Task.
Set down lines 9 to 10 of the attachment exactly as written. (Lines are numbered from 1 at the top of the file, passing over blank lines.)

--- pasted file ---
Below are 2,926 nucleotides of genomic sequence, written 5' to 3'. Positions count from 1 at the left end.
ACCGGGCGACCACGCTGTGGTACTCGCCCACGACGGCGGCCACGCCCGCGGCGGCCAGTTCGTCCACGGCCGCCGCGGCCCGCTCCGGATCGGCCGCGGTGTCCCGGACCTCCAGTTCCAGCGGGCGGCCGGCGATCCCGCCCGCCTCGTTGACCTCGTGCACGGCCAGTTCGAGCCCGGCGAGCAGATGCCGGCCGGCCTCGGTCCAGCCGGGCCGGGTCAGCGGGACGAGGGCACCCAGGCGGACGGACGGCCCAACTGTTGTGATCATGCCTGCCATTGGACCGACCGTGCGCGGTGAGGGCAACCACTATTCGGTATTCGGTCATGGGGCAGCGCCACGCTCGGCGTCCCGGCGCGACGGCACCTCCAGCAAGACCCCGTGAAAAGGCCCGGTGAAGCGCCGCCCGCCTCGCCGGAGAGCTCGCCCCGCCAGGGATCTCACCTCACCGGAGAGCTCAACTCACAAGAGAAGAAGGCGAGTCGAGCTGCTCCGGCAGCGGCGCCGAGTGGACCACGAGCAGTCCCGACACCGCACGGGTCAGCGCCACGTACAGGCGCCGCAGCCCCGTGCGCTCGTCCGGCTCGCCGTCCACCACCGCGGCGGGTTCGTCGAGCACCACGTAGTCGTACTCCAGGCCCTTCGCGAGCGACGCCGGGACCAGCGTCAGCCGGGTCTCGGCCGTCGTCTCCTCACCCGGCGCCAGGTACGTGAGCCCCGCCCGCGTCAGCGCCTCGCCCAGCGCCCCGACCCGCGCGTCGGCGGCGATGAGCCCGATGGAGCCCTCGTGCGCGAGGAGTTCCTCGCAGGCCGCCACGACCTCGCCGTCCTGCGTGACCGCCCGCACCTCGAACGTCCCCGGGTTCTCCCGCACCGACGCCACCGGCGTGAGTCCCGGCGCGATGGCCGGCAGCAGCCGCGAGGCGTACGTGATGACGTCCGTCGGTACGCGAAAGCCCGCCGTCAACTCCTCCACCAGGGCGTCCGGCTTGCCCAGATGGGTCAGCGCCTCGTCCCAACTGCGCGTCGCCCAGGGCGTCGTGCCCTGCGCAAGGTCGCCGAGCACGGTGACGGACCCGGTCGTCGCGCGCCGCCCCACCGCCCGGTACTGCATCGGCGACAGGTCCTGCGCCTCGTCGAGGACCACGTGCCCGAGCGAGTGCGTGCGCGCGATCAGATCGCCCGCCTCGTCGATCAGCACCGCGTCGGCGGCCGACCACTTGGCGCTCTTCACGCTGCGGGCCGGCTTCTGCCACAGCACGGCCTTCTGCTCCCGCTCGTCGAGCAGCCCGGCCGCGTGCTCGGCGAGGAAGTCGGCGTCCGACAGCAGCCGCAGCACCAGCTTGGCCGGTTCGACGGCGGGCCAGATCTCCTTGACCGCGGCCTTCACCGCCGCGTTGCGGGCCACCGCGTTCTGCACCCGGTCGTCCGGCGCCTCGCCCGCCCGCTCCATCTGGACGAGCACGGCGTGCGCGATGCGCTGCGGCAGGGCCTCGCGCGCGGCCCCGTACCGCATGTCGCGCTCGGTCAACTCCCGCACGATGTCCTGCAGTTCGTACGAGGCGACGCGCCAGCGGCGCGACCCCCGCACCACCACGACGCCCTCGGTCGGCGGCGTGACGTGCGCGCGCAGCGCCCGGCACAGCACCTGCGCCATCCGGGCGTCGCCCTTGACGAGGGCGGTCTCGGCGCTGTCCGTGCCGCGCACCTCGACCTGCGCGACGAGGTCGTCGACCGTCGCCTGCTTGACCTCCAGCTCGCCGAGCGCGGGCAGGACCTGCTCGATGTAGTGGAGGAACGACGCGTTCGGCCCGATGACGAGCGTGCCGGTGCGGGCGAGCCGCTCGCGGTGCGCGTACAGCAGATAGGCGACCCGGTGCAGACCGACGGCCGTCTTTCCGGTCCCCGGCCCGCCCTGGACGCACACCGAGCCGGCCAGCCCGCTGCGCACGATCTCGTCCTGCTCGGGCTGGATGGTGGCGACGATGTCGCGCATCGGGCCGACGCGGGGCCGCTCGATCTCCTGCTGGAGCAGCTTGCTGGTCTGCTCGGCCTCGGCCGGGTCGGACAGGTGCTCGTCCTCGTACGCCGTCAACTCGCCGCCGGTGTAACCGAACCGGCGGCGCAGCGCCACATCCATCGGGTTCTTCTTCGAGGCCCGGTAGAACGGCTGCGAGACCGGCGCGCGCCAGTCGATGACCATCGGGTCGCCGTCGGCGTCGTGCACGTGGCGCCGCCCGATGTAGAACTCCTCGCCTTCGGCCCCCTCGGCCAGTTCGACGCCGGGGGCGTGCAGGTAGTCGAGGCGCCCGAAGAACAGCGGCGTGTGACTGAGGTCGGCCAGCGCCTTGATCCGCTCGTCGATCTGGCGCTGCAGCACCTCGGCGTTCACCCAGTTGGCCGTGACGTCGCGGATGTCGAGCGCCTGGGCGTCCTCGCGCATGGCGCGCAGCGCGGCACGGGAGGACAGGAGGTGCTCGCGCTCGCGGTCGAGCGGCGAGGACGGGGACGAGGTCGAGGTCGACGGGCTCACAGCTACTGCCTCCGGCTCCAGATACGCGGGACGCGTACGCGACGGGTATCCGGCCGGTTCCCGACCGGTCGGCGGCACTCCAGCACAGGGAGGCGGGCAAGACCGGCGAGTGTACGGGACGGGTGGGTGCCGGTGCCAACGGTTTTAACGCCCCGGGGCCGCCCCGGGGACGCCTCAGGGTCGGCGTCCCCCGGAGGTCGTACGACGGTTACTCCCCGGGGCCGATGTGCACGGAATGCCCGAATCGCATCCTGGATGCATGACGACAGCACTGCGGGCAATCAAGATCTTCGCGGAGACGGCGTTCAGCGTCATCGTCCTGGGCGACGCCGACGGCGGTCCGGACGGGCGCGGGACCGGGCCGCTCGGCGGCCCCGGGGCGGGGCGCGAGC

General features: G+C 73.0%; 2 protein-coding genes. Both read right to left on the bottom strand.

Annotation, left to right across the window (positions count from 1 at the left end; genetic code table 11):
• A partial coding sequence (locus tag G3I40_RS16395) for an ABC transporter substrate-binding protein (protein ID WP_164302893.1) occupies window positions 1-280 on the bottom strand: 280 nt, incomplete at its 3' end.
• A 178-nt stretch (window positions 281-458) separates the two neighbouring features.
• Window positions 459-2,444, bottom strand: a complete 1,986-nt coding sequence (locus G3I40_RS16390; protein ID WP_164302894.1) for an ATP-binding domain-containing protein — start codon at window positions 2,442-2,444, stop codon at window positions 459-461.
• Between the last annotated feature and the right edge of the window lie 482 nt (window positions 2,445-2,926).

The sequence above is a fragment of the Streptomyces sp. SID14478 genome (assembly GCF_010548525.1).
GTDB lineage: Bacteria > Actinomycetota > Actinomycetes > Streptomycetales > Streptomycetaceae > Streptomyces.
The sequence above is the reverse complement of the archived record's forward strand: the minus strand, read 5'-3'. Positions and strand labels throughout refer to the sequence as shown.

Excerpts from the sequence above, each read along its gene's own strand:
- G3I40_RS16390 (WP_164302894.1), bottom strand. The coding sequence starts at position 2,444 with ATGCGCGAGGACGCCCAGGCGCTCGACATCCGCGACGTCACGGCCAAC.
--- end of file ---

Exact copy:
The sequence above is a fragment of the Streptomyces sp. SID14478 genome (assembly GCF_010548525.1).
GTDB lineage: Bacteria > Actinomycetota > Actinomycetes > Streptomycetales > Streptomycetaceae > Streptomyces.